You don't have to buy a hybrid or an econobox to get decent fuel mileage. While there's no argument that bigger, heavier, more powerful vehicles tend to get worse mileage, savvy customers can usually find a happy medium that gives them good mileage in a vehicle that still offers the utility, comfort and safety they want. Here are some examples of best-in-class vehicles:
Small cars: The Nissan Leaf and Smart ForTwo electric vehicles use no gasoline. But neither is available yet in Florida, and electric cars, and their range limitations, aren't for everybody. Similarly, the Chevrolet Volt plug-in hybrid hasn't reached Florida dealers. Otherwise, the EPA's top mileage in small cars goes to Honda's Civic and Insight hybrids, both rated at 40 mpg city, 43 mpg highway.
Family sedans: The Toyota Prius hybrid tops the mileage list, with a rating of 51 mpg city, 48 mpg highway. The next four vehicles are also hybrids (versions of the Ford Fusion, Hyundai Sonata, Nissan Altima and Toyota Camry). The highest-mileage nonhybrid is the Hyundai Elantra, which is rated at 29 mpg city, 40 mpg highway. If you're willing to drive a diesel, the Volkswagen Golf and Jetta come in at 30 mpg city, 42 mpg highway.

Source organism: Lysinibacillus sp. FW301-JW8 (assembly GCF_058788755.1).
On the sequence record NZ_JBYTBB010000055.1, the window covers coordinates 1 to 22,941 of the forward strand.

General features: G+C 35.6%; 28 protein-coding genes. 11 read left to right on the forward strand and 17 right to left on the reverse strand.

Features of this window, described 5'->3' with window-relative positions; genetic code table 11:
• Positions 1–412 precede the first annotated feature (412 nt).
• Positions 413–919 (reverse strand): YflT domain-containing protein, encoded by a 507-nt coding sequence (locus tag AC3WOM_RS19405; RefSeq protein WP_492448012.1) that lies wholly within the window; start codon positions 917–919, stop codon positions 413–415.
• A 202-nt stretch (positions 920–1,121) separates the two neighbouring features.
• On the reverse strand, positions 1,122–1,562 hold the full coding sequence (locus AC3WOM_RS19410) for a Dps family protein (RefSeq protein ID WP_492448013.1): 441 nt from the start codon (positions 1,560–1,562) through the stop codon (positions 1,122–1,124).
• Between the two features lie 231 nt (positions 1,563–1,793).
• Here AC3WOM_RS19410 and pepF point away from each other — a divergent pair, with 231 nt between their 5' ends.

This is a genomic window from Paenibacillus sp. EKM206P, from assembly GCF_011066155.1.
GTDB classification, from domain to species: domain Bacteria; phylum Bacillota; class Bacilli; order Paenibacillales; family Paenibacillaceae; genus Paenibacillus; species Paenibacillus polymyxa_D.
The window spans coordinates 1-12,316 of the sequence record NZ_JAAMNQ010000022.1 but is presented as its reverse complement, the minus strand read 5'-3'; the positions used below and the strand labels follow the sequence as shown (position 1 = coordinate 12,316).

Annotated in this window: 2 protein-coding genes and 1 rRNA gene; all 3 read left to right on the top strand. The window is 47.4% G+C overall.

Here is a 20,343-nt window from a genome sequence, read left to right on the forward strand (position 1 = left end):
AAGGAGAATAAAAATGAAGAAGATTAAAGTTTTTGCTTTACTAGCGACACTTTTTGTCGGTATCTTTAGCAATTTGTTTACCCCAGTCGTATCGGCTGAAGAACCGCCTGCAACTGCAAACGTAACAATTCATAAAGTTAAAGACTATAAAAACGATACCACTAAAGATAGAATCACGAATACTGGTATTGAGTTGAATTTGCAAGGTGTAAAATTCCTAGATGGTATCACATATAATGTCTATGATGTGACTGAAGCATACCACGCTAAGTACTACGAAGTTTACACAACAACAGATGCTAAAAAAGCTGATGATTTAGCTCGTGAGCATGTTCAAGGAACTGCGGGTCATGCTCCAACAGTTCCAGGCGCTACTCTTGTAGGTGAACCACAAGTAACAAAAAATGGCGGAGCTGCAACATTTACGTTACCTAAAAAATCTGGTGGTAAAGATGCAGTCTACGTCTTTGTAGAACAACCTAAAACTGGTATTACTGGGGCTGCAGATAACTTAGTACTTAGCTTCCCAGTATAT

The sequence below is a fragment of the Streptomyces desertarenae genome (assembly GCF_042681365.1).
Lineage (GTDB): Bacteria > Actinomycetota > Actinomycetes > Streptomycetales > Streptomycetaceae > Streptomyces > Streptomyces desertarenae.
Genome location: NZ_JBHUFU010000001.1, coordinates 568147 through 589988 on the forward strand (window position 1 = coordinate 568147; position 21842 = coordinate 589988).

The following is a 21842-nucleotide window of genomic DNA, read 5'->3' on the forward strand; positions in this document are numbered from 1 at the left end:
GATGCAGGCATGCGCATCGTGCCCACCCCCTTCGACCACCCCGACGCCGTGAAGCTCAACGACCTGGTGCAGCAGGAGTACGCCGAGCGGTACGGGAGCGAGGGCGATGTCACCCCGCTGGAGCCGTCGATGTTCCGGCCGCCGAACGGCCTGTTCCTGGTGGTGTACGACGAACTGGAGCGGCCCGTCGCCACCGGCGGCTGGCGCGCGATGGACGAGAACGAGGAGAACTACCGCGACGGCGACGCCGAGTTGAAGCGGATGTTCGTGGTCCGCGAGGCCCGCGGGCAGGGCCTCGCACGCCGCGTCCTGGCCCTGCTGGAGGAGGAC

Pickups: The aging Ford Ranger with the 2.3-liter four-cylinder engine and manual transmission leads trucks at 22/27 mpg, followed by the Toyota Tacoma at 21/25. In full-size pickups, the Ford F-150 with the 3.7-liter V-6 is rated at 17 mpg city, 23 mpg highway. That's on gas; the truck will also run on E85 ethanol, but that drops the mileage rating to 12/17.
SUVs: The Ford Escape hybrid remains the thriftiest SUV, with an EPA rating of 34 mpg city, 31 highway, followed closely by the pricier, far more luxurious Lexus RX 450h hybrid at 32/28. The EPA says the best mileage for a nonhybrid SUV goes to the Nissan Juke, at 27/32. In slightly larger SUVs, the Chevrolet Equinox and its twin, the GMC Terrain, get 22 mpg city, 32 mpg highway with the four-cylinder engine. The diesel version of the Volkswagen Touareg may be worth a look, too, with mileage of 19 mpg city, 28 mpg highway.
Minivans: Though it's one of the biggest in its class, the Honda Odyssey minivan is rated at 19 mpg city, 28 mpg highway, aided by a conservation-minded six-speed automatic transmission. The EPA's comparisons don't include 2012 models, but the new Mazda5 minivan is already on the market, and it's rated at 21 mpg city, 28 mpg highway, with either a manual or automatic transmission. The Mazda5 is smaller than the Honda Odyssey, but it will carry six people.
Convertibles: The EPA gives top honors to the Smart ForTwo, but if you want an actual car, the next step up is the Mini Cooper convertible, rated at 28/35 with the manual transmission, 27/36 with the automatic. If you want something larger, the Audi A5 cabriolet is rated at 22 mpg city, 30 mpg highway.